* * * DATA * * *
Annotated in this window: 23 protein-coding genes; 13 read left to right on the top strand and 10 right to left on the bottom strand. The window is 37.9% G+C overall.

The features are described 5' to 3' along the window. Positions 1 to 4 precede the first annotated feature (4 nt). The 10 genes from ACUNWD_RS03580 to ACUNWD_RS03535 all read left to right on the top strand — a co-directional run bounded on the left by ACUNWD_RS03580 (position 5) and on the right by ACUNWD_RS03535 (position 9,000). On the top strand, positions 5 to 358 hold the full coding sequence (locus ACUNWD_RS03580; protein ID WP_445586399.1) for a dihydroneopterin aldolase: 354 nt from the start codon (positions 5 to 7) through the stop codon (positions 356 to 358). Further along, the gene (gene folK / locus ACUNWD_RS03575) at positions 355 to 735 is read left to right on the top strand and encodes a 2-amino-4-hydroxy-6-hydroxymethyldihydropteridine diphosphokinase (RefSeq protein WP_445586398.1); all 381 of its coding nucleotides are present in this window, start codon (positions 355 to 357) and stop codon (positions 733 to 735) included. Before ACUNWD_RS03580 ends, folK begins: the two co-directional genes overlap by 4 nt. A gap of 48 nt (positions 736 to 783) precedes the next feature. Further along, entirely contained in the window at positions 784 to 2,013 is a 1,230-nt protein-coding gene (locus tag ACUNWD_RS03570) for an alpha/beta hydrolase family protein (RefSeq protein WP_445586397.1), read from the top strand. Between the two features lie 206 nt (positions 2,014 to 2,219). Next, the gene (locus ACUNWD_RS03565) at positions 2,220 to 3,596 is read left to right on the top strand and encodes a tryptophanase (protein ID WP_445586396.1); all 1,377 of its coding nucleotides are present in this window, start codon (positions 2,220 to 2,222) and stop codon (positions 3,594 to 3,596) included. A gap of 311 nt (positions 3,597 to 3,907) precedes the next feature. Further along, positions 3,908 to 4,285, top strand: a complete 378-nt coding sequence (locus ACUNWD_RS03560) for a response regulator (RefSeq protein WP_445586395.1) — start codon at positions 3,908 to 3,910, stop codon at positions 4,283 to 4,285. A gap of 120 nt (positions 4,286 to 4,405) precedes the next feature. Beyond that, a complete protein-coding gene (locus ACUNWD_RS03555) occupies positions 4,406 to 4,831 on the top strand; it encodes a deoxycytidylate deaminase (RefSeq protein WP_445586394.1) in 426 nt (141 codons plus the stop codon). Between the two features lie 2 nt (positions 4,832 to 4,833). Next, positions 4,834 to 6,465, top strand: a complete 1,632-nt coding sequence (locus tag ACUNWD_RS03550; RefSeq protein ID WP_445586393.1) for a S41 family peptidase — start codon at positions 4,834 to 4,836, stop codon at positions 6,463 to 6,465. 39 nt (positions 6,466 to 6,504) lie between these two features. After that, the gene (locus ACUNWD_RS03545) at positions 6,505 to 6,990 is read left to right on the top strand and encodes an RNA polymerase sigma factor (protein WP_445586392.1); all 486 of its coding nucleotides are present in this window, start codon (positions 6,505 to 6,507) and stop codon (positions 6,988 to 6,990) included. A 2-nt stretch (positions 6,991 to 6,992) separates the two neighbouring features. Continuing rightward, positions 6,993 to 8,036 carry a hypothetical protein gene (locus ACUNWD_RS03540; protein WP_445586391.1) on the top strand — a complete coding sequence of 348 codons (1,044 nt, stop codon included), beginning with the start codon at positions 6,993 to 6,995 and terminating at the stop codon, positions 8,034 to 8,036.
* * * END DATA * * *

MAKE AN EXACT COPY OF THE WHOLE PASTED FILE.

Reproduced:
Annotated in this window: 23 protein-coding genes; 13 read left to right on the top strand and 10 right to left on the bottom strand. The window is 37.9% G+C overall.

The features are described 5' to 3' along the window. Positions 1 to 4 precede the first annotated feature (4 nt). The 10 genes from ACUNWD_RS03580 to ACUNWD_RS03535 all read left to right on the top strand — a co-directional run bounded on the left by ACUNWD_RS03580 (position 5) and on the right by ACUNWD_RS03535 (position 9,000). On the top strand, positions 5 to 358 hold the full coding sequence (locus ACUNWD_RS03580; protein ID WP_445586399.1) for a dihydroneopterin aldolase: 354 nt from the start codon (positions 5 to 7) through the stop codon (positions 356 to 358). Further along, the gene (gene folK / locus ACUNWD_RS03575) at positions 355 to 735 is read left to right on the top strand and encodes a 2-amino-4-hydroxy-6-hydroxymethyldihydropteridine diphosphokinase (RefSeq protein WP_445586398.1); all 381 of its coding nucleotides are present in this window, start codon (positions 355 to 357) and stop codon (positions 733 to 735) included. Before ACUNWD_RS03580 ends, folK begins: the two co-directional genes overlap by 4 nt. A gap of 48 nt (positions 736 to 783) precedes the next feature. Further along, entirely contained in the window at positions 784 to 2,013 is a 1,230-nt protein-coding gene (locus tag ACUNWD_RS03570) for an alpha/beta hydrolase family protein (RefSeq protein WP_445586397.1), read from the top strand. Between the two features lie 206 nt (positions 2,014 to 2,219). Next, the gene (locus ACUNWD_RS03565) at positions 2,220 to 3,596 is read left to right on the top strand and encodes a tryptophanase (protein ID WP_445586396.1); all 1,377 of its coding nucleotides are present in this window, start codon (positions 2,220 to 2,222) and stop codon (positions 3,594 to 3,596) included. A gap of 311 nt (positions 3,597 to 3,907) precedes the next feature. Further along, positions 3,908 to 4,285, top strand: a complete 378-nt coding sequence (locus ACUNWD_RS03560) for a response regulator (RefSeq protein WP_445586395.1) — start codon at positions 3,908 to 3,910, stop codon at positions 4,283 to 4,285. A gap of 120 nt (positions 4,286 to 4,405) precedes the next feature. Beyond that, a complete protein-coding gene (locus ACUNWD_RS03555) occupies positions 4,406 to 4,831 on the top strand; it encodes a deoxycytidylate deaminase (RefSeq protein WP_445586394.1) in 426 nt (141 codons plus the stop codon). Between the two features lie 2 nt (positions 4,832 to 4,833). Next, positions 4,834 to 6,465, top strand: a complete 1,632-nt coding sequence (locus tag ACUNWD_RS03550; RefSeq protein ID WP_445586393.1) for a S41 family peptidase — start codon at positions 4,834 to 4,836, stop codon at positions 6,463 to 6,465. 39 nt (positions 6,466 to 6,504) lie between these two features. After that, the gene (locus ACUNWD_RS03545) at positions 6,505 to 6,990 is read left to right on the top strand and encodes an RNA polymerase sigma factor (protein WP_445586392.1); all 486 of its coding nucleotides are present in this window, start codon (positions 6,505 to 6,507) and stop codon (positions 6,988 to 6,990) included. A 2-nt stretch (positions 6,991 to 6,992) separates the two neighbouring features. Continuing rightward, positions 6,993 to 8,036 carry a hypothetical protein gene (locus ACUNWD_RS03540; protein WP_445586391.1) on the top strand — a complete coding sequence of 348 codons (1,044 nt, stop codon included), beginning with the start codon at positions 6,993 to 6,995 and terminating at the stop codon, positions 8,034 to 8,036.